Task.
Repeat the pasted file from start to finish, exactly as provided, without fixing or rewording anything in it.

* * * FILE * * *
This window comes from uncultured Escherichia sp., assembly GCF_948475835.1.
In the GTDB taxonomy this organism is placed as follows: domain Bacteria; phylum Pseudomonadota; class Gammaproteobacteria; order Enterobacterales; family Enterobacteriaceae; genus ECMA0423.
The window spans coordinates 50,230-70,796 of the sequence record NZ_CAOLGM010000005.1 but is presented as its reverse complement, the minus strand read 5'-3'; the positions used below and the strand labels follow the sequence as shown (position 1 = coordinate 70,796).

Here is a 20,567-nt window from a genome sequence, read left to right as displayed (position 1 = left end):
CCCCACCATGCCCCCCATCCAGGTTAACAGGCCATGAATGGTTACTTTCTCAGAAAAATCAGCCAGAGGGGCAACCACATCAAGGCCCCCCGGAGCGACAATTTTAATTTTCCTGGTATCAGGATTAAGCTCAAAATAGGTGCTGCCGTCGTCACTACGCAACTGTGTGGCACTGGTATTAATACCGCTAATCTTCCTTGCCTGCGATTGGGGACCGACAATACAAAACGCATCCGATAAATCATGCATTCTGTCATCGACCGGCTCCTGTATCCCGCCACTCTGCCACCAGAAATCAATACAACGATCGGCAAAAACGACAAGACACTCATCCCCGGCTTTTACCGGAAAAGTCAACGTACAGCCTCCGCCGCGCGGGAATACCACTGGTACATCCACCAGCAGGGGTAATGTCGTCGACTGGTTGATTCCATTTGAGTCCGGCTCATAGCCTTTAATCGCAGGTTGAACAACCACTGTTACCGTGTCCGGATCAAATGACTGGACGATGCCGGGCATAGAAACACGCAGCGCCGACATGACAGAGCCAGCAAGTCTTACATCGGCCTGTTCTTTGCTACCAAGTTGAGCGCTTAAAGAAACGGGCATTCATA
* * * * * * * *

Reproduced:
This window comes from uncultured Escherichia sp., assembly GCF_948475835.1.
In the GTDB taxonomy this organism is placed as follows: domain Bacteria; phylum Pseudomonadota; class Gammaproteobacteria; order Enterobacterales; family Enterobacteriaceae; genus ECMA0423.
The window spans coordinates 50,230-70,796 of the sequence record NZ_CAOLGM010000005.1 but is presented as its reverse complement, the minus strand read 5'-3'; the positions used below and the strand labels follow the sequence as shown (position 1 = coordinate 70,796).

Here is a 20,567-nt window from a genome sequence, read left to right as displayed (position 1 = left end):
CCCCACCATGCCCCCCATCCAGGTTAACAGGCCATGAATGGTTACTTTCTCAGAAAAATCAGCCAGAGGGGCAACCACATCAAGGCCCCCCGGAGCGACAATTTTAATTTTCCTGGTATCAGGATTAAGCTCAAAATAGGTGCTGCCGTCGTCACTACGCAACTGTGTGGCACTGGTATTAATACCGCTAATCTTCCTTGCCTGCGATTGGGGACCGACAATACAAAACGCATCCGATAAATCATGCATTCTGTCATCGACCGGCTCCTGTATCCCGCCACTCTGCCACCAGAAATCAATACAACGATCGGCAAAAACGACAAGACACTCATCCCCGGCTTTTACCGGAAAAGTCAACGTACAGCCTCCGCCGCGCGGGAATACCACTGGTACATCCACCAGCAGGGGTAATGTCGTCGACTGGTTGATTCCATTTGAGTCCGGCTCATAGCCTTTAATCGCAGGTTGAACAACCACTGTTACCGTGTCCGGATCAAATGACTGGACGATGCCGGGCATAGAAACACGCAGCGCCGACATGACAGAGCCAGCAAGTCTTACATCGGCCTGTTCTTTGCTACCAAGTTGAGCGCTTAAAGAAACGGGCATTCATA